Jeff Chen’s CrosSynergy/Washington Post crossword, “Pop Tops”—Ade’s write-up
Hey hey everyone! I hope you’re doing well to start your week and/or I hope you’re dealing with your ACPT hangover as much as possible. Honestly, I couldn’t have had a better time, and, even more exhilarating, I got a chance to actually meet a few of you guys who regularly read and/or comment here on Fiend. It was even more of a pleasure meeting you in person as it was for you to meet me, and you can trust me on that! Thank you all for contributing to such a great week in Stamford.
So, of course, the first crossword that I have to complete and blog about the first day ACPT ends is a grid by Jeff Chen, who was the constructor of big, bad Puzzle No. 5 for Saturday’s session. But today’s puzzle is considerably toned down in difficulty, as the puzzle has three down entries in which the first word of the entry also is a synonym to ‘dad.’ Now if only I had caught on quickly to your Puzzle 5 like I did today’s puzzle…
- DADA ART MOVEMENT (3D: [Hans Arp and Max Ernst were involved in it])
- THE OLD MAN AND THE SEA (5D: [With 32-Down, Hemingway classic])
- FATHER CHRISTMAS (10D: [Seasonal man in a red suit])
If anything, the synonyms are also in order of what you would call your dad chronologically, from birth until old age. When you speak your first words, you say “dada,” when you’re an adolescent who might be somewhat rebellious or have a cool relationship with your dad, you’ll call him “the/my old man,” and when you’re older than that, you’ll just say that he’s your father. I might be the only one to think that, which is still ok…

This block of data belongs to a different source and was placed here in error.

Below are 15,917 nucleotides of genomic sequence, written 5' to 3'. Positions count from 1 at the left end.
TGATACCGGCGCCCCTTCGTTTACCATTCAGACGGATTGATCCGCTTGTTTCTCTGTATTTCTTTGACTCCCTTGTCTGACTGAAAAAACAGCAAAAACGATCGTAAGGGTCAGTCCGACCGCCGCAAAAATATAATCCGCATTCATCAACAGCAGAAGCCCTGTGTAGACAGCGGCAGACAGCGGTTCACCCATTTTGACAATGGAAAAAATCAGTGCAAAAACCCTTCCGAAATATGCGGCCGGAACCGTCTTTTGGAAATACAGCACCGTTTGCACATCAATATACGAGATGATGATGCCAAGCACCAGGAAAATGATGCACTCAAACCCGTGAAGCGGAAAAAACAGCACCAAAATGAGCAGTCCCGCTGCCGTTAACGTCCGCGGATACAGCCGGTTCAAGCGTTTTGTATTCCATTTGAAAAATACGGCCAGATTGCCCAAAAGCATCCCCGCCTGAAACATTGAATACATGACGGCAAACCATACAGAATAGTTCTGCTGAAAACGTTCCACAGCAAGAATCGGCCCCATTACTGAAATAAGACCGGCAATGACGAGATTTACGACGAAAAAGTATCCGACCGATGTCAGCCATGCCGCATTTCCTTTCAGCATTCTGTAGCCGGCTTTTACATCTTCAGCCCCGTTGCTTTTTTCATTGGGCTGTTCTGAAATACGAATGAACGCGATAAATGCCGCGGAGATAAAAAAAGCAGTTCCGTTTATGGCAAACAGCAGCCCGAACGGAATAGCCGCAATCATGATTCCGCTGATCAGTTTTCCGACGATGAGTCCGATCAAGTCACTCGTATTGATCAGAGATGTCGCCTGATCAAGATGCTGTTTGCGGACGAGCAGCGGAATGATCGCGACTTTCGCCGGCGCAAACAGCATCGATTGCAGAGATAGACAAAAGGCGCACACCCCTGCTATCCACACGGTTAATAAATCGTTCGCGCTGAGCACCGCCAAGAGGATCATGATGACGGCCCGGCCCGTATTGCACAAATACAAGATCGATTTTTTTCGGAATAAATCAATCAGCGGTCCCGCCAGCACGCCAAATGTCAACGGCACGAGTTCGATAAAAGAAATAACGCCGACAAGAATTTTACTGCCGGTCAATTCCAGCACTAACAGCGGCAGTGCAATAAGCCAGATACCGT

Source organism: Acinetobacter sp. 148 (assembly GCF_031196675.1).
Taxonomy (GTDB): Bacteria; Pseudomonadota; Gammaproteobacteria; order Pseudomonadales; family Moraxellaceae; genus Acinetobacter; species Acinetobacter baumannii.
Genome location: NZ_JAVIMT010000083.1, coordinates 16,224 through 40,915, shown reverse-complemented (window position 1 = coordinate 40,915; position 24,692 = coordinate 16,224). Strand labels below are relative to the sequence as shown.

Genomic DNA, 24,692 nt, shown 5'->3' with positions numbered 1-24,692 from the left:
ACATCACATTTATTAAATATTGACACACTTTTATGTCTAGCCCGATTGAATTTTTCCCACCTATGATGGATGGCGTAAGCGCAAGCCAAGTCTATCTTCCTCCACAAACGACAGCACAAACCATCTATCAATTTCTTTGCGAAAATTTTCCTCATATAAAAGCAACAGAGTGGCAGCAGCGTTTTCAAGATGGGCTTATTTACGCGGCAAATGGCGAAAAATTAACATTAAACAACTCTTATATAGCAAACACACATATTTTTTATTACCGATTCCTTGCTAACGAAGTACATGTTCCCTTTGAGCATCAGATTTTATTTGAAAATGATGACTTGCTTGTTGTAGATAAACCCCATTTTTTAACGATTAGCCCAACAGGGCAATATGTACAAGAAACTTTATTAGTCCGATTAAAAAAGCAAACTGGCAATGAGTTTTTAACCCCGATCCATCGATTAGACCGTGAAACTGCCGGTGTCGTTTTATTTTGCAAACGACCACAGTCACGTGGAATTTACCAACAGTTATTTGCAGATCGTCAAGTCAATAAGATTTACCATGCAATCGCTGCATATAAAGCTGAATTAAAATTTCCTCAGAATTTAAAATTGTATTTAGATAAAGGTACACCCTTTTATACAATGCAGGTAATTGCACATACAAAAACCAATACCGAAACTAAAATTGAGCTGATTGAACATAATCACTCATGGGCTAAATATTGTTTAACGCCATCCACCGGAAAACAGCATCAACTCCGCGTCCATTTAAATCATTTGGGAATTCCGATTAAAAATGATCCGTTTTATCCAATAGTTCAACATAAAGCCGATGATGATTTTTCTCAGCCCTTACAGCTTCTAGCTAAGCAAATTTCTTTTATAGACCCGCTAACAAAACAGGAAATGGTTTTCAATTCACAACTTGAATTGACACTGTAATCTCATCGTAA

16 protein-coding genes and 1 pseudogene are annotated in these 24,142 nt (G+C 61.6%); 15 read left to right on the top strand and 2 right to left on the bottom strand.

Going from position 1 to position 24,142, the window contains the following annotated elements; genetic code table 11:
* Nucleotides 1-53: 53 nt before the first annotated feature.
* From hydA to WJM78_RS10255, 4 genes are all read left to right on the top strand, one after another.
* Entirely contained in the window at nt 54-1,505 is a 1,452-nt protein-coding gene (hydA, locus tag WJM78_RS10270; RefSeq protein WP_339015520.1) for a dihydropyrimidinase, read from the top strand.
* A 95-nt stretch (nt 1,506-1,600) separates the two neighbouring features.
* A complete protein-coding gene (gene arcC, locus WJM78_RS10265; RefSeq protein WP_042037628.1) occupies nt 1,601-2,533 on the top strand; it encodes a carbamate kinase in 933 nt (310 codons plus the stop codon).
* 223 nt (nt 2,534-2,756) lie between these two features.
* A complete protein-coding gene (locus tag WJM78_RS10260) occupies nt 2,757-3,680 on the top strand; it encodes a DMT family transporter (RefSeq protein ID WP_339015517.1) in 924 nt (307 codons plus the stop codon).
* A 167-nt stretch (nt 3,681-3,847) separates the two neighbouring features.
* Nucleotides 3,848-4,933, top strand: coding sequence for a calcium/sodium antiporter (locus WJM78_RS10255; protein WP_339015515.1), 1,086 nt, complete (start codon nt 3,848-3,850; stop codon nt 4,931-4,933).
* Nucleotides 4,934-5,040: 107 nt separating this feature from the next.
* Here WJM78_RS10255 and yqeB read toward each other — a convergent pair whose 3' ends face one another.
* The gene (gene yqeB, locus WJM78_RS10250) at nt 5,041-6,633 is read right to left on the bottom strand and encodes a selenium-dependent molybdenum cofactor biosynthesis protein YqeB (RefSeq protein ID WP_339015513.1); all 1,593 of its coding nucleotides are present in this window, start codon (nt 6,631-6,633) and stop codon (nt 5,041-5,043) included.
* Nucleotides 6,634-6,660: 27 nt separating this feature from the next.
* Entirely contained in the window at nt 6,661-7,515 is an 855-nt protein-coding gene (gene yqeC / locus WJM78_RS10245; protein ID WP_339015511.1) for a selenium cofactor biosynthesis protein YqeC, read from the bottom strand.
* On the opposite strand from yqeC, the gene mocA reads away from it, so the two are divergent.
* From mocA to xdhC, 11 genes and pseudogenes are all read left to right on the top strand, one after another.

I originally wanted to put in ‘Dada movement” going down, but took a minute to tell myself that you might want to add ‘art’ to that and maybe you’ll actually be right, as it pertains to filling the entry in. Having been on the anchor’s chair a couple of times professionally, as well as during my time in journalism school, I absolutely appreciate the fill of TV CAMERA (23A: [It may focus on anchors]). No real tricky spots in the grid, though I didn’t speed through the puzzle. For some reason, I see GO ON IN, and I just want to turn that into somewhat of a gerund, goonin,’ an action taken by muscle men in shakedown attempts (39A: [Encouragement to enter]). Person 1: “Why did you beat that man so senseless in trying to collect his debt to our boss?” Person 2 (Goon): “Just goonin,’ that’s all.” Oh, and please tell me you thought of this when you came across GOSSAMER (58A: [Light and filmy]):
“Sports will make you smarter” moment of the day: MIR (29A: [“Peace,” in Russian]) – Mixed martial artist Frank MIR is a former two-time Ultimate Fighting Championship (UFC) title holder in the heavyweight division. Mir has a black belt in both American Kenpo and Brazilian Jiu Jitsu, and, during one of his wins in UFC against fighting legend Tank Abbott, became one of the few fighters to win a UFC match by toe hold submission. Oh, there’s a story and an accompanying vine of his toe hold that he used to win that day, along with a YouTube-embedded explanation on how to perform the hold by UFC legend Bas Rutten? Yes, there is, and here’s the link to it, from BloodyElbow.com!
Again, it was such a pleasure being in Stamford and to get some of you there! Thank you so much, and I hope to continue to keep in contact with you guys over and over, whether on Fiend or elsewhere! Have a good day, everyone!
Brendan Quigley’s blog crossword, “Themeless Monday”
Not remotely in blogging mode yet. Still in ACPT recovery phase 1, recuperating from travel and sleep deprivation.
Marquee entry LADYCATION is new to me, but I love a good LADYCATION so what the hell, I’ll take the word.
Love QUICK FIXES and CURLY FRIES but do not like their corner, where IRANI and ETAPE cross LIANAS. Groanable crosswordese! Bleh. LST, FARO, ADAR, a little more crosswordese action.
FRAT BOY/FONZIE good. QUIET PERIOD feels a little “Is that a thing?”-ish to me. Plural OEDS, meh. SAY MASS and SNIVELING, good. PASEOS, tough but takes me back to San Antonio’s Riverwalk. XANAX a gift of the gods. YESTER weird.
62 words? Not enough! Pretty grid, but 62-worders are seldom clean enough for my liking. 3.75 stars. Good for a 62-worder but I don’t grade on a word-count curve.